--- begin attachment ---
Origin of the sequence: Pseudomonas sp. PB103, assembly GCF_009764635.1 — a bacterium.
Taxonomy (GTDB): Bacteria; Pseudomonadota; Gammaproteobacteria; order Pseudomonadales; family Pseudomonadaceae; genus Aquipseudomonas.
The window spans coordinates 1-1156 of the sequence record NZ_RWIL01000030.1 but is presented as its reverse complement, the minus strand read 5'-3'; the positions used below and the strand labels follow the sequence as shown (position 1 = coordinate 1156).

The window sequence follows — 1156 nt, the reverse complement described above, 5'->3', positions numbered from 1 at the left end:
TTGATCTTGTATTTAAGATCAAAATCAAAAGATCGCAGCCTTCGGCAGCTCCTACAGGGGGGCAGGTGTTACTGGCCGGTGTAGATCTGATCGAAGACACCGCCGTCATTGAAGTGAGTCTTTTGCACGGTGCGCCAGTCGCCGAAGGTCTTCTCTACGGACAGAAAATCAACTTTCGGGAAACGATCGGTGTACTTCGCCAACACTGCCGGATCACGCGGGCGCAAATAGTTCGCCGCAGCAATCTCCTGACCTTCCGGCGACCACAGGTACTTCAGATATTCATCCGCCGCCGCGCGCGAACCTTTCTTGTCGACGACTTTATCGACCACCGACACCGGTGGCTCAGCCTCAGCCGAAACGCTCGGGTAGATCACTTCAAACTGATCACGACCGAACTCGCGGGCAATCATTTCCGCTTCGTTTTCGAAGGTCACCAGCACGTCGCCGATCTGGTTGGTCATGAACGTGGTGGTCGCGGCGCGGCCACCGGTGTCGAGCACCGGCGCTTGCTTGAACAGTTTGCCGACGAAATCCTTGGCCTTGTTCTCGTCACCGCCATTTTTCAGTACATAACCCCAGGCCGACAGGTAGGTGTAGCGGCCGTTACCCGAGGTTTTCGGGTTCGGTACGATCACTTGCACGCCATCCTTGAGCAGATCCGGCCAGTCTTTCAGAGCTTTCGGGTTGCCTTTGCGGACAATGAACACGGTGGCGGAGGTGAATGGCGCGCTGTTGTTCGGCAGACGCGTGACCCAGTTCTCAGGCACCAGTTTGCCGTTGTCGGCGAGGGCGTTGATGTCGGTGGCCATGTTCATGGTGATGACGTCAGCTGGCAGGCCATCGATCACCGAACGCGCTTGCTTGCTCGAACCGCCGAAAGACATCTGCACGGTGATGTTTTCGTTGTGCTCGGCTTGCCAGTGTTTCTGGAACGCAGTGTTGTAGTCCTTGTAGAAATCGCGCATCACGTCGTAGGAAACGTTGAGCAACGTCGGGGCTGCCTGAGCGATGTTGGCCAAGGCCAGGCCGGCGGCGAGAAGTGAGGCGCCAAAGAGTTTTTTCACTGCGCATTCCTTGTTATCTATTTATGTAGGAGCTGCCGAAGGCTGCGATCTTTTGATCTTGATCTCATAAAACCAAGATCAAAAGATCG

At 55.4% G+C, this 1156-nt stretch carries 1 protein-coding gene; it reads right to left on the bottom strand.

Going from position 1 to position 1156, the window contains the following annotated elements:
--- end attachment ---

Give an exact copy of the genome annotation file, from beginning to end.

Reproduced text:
Origin of the sequence: Pseudomonas sp. PB103, assembly GCF_009764635.1 — a bacterium.
Taxonomy (GTDB): Bacteria; Pseudomonadota; Gammaproteobacteria; order Pseudomonadales; family Pseudomonadaceae; genus Aquipseudomonas.
The window spans coordinates 1-1156 of the sequence record NZ_RWIL01000030.1 but is presented as its reverse complement, the minus strand read 5'-3'; the positions used below and the strand labels follow the sequence as shown (position 1 = coordinate 1156).

The window sequence follows — 1156 nt, the reverse complement described above, 5'->3', positions numbered from 1 at the left end:
TTGATCTTGTATTTAAGATCAAAATCAAAAGATCGCAGCCTTCGGCAGCTCCTACAGGGGGGCAGGTGTTACTGGCCGGTGTAGATCTGATCGAAGACACCGCCGTCATTGAAGTGAGTCTTTTGCACGGTGCGCCAGTCGCCGAAGGTCTTCTCTACGGACAGAAAATCAACTTTCGGGAAACGATCGGTGTACTTCGCCAACACTGCCGGATCACGCGGGCGCAAATAGTTCGCCGCAGCAATCTCCTGACCTTCCGGCGACCACAGGTACTTCAGATATTCATCCGCCGCCGCGCGCGAACCTTTCTTGTCGACGACTTTATCGACCACCGACACCGGTGGCTCAGCCTCAGCCGAAACGCTCGGGTAGATCACTTCAAACTGATCACGACCGAACTCGCGGGCAATCATTTCCGCTTCGTTTTCGAAGGTCACCAGCACGTCGCCGATCTGGTTGGTCATGAACGTGGTGGTCGCGGCGCGGCCACCGGTGTCGAGCACCGGCGCTTGCTTGAACAGTTTGCCGACGAAATCCTTGGCCTTGTTCTCGTCACCGCCATTTTTCAGTACATAACCCCAGGCCGACAGGTAGGTGTAGCGGCCGTTACCCGAGGTTTTCGGGTTCGGTACGATCACTTGCACGCCATCCTTGAGCAGATCCGGCCAGTCTTTCAGAGCTTTCGGGTTGCCTTTGCGGACAATGAACACGGTGGCGGAGGTGAATGGCGCGCTGTTGTTCGGCAGACGCGTGACCCAGTTCTCAGGCACCAGTTTGCCGTTGTCGGCGAGGGCGTTGATGTCGGTGGCCATGTTCATGGTGATGACGTCAGCTGGCAGGCCATCGATCACCGAACGCGCTTGCTTGCTCGAACCGCCGAAAGACATCTGCACGGTGATGTTTTCGTTGTGCTCGGCTTGCCAGTGTTTCTGGAACGCAGTGTTGTAGTCCTTGTAGAAATCGCGCATCACGTCGTAGGAAACGTTGAGCAACGTCGGGGCTGCCTGAGCGATGTTGGCCAAGGCCAGGCCGGCGGCGAGAAGTGAGGCGCCAAAGAGTTTTTTCACTGCGCATTCCTTGTTATCTATTTATGTAGGAGCTGCCGAAGGCTGCGATCTTTTGATCTTGATCTCATAAAACCAAGATCAAAAGATCG

At 55.4% G+C, this 1156-nt stretch carries 1 protein-coding gene; it reads right to left on the bottom strand.

Going from position 1 to position 1156, the window contains the following annotated elements: